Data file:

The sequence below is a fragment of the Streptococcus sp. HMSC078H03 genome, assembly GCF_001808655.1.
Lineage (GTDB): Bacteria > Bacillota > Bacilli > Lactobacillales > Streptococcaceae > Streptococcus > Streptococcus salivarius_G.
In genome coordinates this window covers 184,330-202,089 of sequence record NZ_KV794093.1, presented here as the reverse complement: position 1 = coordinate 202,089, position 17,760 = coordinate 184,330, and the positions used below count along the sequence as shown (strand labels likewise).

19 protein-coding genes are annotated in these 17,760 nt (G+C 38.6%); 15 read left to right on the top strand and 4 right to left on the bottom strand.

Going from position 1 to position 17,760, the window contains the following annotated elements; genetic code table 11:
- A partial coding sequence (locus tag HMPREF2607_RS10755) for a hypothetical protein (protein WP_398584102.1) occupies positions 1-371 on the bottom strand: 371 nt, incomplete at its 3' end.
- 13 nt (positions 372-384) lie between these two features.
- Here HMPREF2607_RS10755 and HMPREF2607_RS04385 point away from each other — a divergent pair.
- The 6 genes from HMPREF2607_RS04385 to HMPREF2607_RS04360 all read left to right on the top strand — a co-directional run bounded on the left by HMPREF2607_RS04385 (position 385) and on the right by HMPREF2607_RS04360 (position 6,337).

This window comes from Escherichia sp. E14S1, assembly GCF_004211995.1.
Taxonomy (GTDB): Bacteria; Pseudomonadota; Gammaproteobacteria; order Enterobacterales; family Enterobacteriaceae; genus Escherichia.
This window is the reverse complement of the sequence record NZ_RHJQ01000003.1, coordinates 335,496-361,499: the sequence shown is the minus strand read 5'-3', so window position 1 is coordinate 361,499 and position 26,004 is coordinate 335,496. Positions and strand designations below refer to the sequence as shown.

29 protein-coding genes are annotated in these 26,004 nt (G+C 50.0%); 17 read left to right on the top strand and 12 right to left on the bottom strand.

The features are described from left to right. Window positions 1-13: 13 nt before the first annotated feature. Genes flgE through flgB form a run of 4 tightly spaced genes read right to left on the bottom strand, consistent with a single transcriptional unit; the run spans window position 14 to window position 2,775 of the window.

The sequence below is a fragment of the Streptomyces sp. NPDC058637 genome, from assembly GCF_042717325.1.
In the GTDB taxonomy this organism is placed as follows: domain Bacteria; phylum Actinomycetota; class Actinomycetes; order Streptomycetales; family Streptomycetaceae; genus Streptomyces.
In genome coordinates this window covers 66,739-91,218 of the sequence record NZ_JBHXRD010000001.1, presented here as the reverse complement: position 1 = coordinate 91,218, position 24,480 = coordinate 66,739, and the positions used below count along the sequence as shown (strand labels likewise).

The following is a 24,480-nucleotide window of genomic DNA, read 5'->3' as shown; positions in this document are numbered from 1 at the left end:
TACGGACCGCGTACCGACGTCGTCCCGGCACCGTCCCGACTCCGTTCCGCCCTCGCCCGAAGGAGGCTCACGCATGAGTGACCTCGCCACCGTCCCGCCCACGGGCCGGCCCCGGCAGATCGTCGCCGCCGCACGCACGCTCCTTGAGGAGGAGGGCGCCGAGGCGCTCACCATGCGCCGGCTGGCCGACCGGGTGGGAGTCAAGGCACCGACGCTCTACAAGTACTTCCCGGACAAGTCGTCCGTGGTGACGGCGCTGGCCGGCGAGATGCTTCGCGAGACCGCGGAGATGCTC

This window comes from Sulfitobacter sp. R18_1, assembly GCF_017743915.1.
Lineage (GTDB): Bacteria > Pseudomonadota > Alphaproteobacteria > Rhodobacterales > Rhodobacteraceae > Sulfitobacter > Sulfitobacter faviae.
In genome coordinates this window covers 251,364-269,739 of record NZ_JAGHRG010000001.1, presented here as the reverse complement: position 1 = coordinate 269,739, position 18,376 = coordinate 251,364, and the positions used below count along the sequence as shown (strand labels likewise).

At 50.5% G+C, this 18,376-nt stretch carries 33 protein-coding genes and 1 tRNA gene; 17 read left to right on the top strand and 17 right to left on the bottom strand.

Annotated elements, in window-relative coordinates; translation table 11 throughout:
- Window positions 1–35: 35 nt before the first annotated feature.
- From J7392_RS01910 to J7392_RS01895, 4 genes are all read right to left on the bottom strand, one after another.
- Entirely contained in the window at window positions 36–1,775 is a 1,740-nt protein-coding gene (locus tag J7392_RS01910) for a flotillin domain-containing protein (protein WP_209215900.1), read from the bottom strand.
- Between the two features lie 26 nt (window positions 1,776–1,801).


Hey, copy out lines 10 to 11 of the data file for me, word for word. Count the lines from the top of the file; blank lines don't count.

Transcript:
This window comes from Escherichia sp. E14S1, assembly GCF_004211995.1.
Taxonomy (GTDB): Bacteria; Pseudomonadota; Gammaproteobacteria; order Enterobacterales; family Enterobacteriaceae; genus Escherichia.